Downtown Chicago used bookstores raise money for West Side schoolsBy Igor Studenkov For Chronicle Media — July 31, 2018
Downtown Chicago is home to several bookstores.
The Barnes & Noble bookstore chain has a location near the intersection of Jackson and State streets. Curbside Books and Records, which focuses on books published by smaller-scale, independent publishers, is located a bit farther west, inside the Revival Food Hall (125 S. Clark St). And, as previously reported by the Chronicle, the Dial bookstore has been selling a mix of new and used books out of the iconic Fine Arts Building since last November.
But Carpe Librum pop-up bookstores carved out a niche of their own. They are operated by Turning the Page, an organization that works to help parents and teachers improve students’ educational experiences. The bookstores sell donated books, records, CDs and DVDs for under $5 each, and all of the money goes to support Turning the Page’s programs in Chicago West Side’s North Lawndale neighborhood.
There are currently three Carpe Librum bookstores — one on the State Street Block 37 shopping center, one on the lower level of the Thompson Center and one in South Loop’s Roosevelt Collection shopping center.
Jason King, the nonprofit’s president and CEO, told the Chronicle that he sees it as a win-win — they get to raise money while providing cheap books in major retail locations, and the property owners appreciate that storefronts get use. Still, the arrangement isn’t permanent — though King hopes that the bookstores would be able to stay open for years to come.
Turning the Page was founded in 1998 by a group of young professionals living in Washington D.C — a group that included King. As he explained, the city schools had “great need” and they wanted to try to do something about it. Their first project was to raise money to buy books for Shadd Elementary School library. It was successful, and the group wanted to do more.
After researching the issue and talking to parents, school librarians, teachers and education-orientated community groups, they focused on what would become the organization’s two founding principles — helping parents get involved in their kids’ education and ensuring kids have books, supplies and other learning materials they would need to do well in schools.
“We thought it would be an opportunity for us to fill the gap and bring parents into school live [and do] the kinds of things par schools weren’t able to prioritize,” King said.
Turning the Page does it in several ways. It organizes community nights, where parents take part in educational workshops and get three books. In many cases, the nonprofit is able to arrange for author visits during those events. It provides leadership training for parents, work with teachers to help them engage with parents and the community and generally ensuring students and parents get books and other resources they need to learn better.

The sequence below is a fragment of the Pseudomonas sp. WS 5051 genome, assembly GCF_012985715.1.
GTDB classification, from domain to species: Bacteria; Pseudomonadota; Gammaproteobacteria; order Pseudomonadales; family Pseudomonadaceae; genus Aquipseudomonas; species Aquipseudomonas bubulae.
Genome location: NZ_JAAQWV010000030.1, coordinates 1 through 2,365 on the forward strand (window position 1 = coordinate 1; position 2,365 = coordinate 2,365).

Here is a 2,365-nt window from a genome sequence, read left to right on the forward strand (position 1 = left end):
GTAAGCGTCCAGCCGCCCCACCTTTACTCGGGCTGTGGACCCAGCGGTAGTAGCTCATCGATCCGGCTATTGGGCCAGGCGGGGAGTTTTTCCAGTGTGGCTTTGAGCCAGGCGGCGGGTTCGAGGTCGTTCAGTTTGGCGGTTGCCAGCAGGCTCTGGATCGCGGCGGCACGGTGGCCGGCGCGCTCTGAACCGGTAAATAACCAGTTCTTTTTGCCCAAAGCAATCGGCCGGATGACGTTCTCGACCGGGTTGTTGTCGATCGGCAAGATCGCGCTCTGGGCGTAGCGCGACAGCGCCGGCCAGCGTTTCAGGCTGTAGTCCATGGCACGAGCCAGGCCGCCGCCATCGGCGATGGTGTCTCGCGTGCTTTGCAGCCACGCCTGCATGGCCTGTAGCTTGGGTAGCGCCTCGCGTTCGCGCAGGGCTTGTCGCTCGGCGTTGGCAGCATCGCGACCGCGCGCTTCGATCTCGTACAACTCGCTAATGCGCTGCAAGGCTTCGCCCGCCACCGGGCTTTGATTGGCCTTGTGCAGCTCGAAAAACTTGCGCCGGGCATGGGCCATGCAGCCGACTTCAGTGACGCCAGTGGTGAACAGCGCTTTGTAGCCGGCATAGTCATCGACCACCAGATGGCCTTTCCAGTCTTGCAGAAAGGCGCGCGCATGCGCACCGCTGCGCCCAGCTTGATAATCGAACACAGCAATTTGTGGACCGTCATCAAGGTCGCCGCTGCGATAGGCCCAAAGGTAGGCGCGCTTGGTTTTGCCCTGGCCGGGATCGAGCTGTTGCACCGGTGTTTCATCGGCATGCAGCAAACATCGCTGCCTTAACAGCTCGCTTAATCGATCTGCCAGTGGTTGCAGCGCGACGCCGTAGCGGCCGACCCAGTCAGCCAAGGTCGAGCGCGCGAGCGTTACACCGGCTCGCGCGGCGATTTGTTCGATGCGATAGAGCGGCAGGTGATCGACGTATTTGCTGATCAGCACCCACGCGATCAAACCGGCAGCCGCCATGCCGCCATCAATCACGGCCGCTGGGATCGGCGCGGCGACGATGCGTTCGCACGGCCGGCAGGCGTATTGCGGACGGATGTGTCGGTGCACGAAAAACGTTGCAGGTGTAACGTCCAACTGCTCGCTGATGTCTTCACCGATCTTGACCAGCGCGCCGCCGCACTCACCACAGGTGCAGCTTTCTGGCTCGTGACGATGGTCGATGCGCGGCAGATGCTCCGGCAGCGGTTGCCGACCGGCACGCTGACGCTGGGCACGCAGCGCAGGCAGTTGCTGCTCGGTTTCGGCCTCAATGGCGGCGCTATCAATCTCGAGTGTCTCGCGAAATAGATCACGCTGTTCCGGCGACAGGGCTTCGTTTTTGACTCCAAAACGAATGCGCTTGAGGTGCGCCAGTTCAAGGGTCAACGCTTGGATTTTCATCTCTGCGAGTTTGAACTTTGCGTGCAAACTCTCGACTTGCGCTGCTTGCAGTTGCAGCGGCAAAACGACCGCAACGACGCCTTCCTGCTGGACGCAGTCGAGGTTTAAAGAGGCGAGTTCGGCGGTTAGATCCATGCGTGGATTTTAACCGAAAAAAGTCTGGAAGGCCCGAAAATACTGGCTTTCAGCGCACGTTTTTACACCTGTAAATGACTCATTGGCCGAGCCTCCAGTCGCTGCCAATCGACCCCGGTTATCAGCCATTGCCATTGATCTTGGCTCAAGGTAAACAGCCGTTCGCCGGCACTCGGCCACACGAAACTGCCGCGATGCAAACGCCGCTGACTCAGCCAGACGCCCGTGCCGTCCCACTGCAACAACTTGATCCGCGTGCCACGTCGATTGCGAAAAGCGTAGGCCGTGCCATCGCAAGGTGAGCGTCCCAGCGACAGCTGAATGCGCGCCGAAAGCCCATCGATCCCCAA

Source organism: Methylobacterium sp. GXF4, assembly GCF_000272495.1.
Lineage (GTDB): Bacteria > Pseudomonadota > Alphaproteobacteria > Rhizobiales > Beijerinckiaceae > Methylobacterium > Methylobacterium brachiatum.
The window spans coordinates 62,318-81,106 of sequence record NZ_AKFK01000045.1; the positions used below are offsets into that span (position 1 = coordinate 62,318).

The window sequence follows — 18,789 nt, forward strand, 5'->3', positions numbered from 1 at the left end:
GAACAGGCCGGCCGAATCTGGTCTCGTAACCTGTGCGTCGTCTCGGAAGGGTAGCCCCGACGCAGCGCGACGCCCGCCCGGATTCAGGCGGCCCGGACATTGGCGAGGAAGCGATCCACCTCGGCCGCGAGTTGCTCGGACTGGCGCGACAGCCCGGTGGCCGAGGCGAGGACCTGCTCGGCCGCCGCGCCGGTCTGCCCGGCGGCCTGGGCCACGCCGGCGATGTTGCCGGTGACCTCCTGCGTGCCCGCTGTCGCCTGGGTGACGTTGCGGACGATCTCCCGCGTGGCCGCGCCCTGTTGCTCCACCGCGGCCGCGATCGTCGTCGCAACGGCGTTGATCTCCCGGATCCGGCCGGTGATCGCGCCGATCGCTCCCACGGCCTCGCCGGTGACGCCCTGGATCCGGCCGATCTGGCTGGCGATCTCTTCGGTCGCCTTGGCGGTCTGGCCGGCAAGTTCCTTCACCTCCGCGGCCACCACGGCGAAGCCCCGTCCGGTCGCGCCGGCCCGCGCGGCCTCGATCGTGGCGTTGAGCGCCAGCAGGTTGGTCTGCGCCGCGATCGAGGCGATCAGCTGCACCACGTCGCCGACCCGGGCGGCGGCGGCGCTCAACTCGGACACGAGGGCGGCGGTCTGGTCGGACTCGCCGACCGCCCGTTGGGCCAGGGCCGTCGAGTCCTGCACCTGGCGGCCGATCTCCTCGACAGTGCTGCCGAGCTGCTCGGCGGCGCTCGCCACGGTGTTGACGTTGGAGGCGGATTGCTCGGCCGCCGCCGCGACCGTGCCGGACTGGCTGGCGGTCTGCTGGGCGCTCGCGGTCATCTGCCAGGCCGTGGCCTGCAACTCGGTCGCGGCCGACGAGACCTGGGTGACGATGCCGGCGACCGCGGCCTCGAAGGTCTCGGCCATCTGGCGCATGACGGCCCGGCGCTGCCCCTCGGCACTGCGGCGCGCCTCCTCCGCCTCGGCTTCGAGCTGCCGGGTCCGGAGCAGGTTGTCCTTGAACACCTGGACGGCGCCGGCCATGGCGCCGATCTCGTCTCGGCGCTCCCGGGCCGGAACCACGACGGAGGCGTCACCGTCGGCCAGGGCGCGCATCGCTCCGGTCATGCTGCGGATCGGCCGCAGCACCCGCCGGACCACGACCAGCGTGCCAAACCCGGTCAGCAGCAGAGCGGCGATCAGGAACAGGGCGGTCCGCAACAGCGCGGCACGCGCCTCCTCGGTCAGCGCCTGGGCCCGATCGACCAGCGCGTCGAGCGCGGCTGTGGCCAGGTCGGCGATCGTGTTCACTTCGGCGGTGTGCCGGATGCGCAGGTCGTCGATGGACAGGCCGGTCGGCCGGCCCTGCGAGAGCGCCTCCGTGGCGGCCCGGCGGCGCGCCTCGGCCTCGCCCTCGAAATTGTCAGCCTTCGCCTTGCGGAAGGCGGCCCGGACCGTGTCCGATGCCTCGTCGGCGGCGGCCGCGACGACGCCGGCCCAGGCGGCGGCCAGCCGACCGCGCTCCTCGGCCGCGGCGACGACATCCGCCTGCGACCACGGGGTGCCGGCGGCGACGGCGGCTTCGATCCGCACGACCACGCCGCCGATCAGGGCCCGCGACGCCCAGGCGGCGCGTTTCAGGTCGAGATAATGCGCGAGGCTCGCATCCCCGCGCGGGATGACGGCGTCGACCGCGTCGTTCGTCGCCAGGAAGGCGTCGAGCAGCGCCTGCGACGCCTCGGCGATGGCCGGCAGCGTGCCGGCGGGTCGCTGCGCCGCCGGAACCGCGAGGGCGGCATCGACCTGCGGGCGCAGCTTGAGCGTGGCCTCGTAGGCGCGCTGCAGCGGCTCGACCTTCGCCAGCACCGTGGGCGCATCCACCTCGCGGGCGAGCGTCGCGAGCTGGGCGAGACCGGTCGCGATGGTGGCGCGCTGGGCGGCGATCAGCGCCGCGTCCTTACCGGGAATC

King said that, he’s been running Turning the Page since July 2000, when he decided to give up his career as an attorney to commit to the nonprofit full-time.
In the fall of 2014, Kipp Foundation, which operates multiple charter schools throughout Chicago, invited Turning the Page to work with them in North Lawndale. The foundation operates two schools in the neighborhood — Kipp Ascend Primary School for students in grades K-4 and Kipp Ascend Middle School for students in grades 5-8. The schools have been taking part in the broader North Lawndale Reads community initiative, and they wanted Turning the Page to get involved as well.
In the first half of the 20th century, North Lawndale was a bustling working-class community. Sears built its original campus in the neighborhood, becoming its biggest employer, and a number of factories, warehouses and other businesses opened up as well. But in the 1950s-1970s, the neighborhood went through a series of upheavals as population shifted from majority-white to majority-black.
According to the Chicago History Museum’s Encyclopedia of Chicago, many of the white residents who moved out continued to working for local industrial businesses, and the new African-American residents struggled to find jobs. This meant that fewer people were spending money in the neighborhood. The riots that erupted in the wake of Martin Luther King Jr.’s assassination convinced many businesses to leave.
Over the next decade, the major local employers either moved out or closed. Sears moved its headquarters downtown in 1974 and, by 1987, left the neighborhood entirely. While there have been efforts to revive North Lawndale— most notably, through redevelopment of the former Sears campus — the results have been mixed.
King said that Turning the Page started with a pilot that ran through the 2014-15 school year. In the summer of 2015, they opened an office in Nichols Tower — the 14-story structure that, as part of the original Sears campus, was known as the original Sears Tower. As of start of the 2015-16 school year, the programs became permanent.